The Americans are spreadeagled on the (only) couch. Elbows bent over Saigon beer and cigarettes, absorbed in philosophical discussions about …. America, from what I can pick up.
One of them just used the word ‘clusterphobe’.

The music here is some throbbing electric racket. The bar is small. Intimate, perhaps, if not for the motorbike-buzzing street.

I’m the only one on this side of the room, which isn’t as lonely as it sounds because there’s three of them and one of me and a dog.. It’s Friday evening and too early for anything other than this spectacularly voluminous glass of Dalat red wine, which cost twenty-five thousand dong ($NZ1.22) and which I plan to enjoy. Alone.

The sign above the bar says LEAVE YOUR WORRIES AND SHOES AT THE DOOR.
We’re all wearing shoes.

The Americans have moved onto income tax. The dog is pissing on the doorframe.

It’s three-and-a-half months since I left New Zealand. I have to keep reminding myself because it seems like much, much longer. Six countries make it seem like longer. Germany and Ireland and London flashed by. India was a great galumping marathon that was wonderful and inspiring and beautiful but also utterly fucking exasperating because shit just went wrong, and went wrong and wrong, but it was always okay because there was always chai and cheap rum, and there were always charming stupid men smiling through mouthfuls of paan and asking yesmadamwhatyouwantrickshawmadam?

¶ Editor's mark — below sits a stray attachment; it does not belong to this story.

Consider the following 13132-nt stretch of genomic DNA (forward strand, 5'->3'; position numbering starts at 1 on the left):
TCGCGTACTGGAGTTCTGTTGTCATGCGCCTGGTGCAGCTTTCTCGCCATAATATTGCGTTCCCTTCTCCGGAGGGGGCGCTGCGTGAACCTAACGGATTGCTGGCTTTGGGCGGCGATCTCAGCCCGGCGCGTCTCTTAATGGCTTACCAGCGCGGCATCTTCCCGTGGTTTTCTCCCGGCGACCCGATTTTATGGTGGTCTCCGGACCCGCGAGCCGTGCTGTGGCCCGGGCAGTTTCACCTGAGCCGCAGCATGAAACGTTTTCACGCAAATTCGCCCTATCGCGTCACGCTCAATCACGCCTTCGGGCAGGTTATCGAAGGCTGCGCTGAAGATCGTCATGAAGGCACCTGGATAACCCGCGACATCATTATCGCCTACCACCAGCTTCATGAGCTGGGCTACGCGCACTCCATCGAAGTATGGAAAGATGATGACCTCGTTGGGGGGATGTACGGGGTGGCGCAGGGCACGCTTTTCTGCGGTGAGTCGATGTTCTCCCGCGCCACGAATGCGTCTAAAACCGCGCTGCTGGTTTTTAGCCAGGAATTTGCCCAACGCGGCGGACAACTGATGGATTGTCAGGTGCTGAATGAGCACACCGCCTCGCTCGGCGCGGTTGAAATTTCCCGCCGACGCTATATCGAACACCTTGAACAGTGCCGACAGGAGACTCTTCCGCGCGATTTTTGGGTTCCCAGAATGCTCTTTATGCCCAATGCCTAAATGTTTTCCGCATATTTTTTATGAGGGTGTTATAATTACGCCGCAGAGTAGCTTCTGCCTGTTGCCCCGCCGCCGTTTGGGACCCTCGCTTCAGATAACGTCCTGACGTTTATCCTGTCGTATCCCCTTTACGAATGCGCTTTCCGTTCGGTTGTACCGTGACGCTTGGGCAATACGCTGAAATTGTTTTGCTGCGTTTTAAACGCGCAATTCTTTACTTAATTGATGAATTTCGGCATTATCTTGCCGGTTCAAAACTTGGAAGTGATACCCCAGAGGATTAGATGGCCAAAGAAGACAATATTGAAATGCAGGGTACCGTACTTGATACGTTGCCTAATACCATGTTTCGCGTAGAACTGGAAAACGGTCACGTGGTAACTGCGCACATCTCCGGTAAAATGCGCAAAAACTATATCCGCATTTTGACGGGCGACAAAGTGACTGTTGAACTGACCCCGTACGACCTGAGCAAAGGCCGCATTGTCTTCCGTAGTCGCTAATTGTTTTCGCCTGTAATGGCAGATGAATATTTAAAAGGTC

India, I believe, is best loved from a distance.

And now, Vietnam. In Ho Chi Minh I melted in a non-airconditioned room for $NZ14 a night (AC was another six dollars). I drank too many iced coffees and ate too much fried tofu and bok choy because I hadn’t seen coffee or tofu or bok choy for three months. The men didn’t stare and the children weren’t ragged wailing waifs, and nobody offered a rickshaw or a postcard.


It was fabulous.

It was also too fucking hot, so I went to Dalat. I’ve been here a week now and I may just put down roots. Dalat is a holiday city for couples and honeymooners and domestic tourists with fat wallets. Most backpackers/Westerners either zoom through on motorbikes or skip altogether. It’s somewhat quiet blissfully chilly (24 degrees). There’s a lake to run around. My room – two double beds, fridge, a window and wifi that works – is ten NZ dollars a night. There’s a market with jackfruit and lychees (and coffee) and the women laugh at my terrible Vietnamese and make me repeat the words for ice and thank you and delicious until they’re satisfied with my pronunciation.

And the wine is good.

Yeah, I’ll be here a while.


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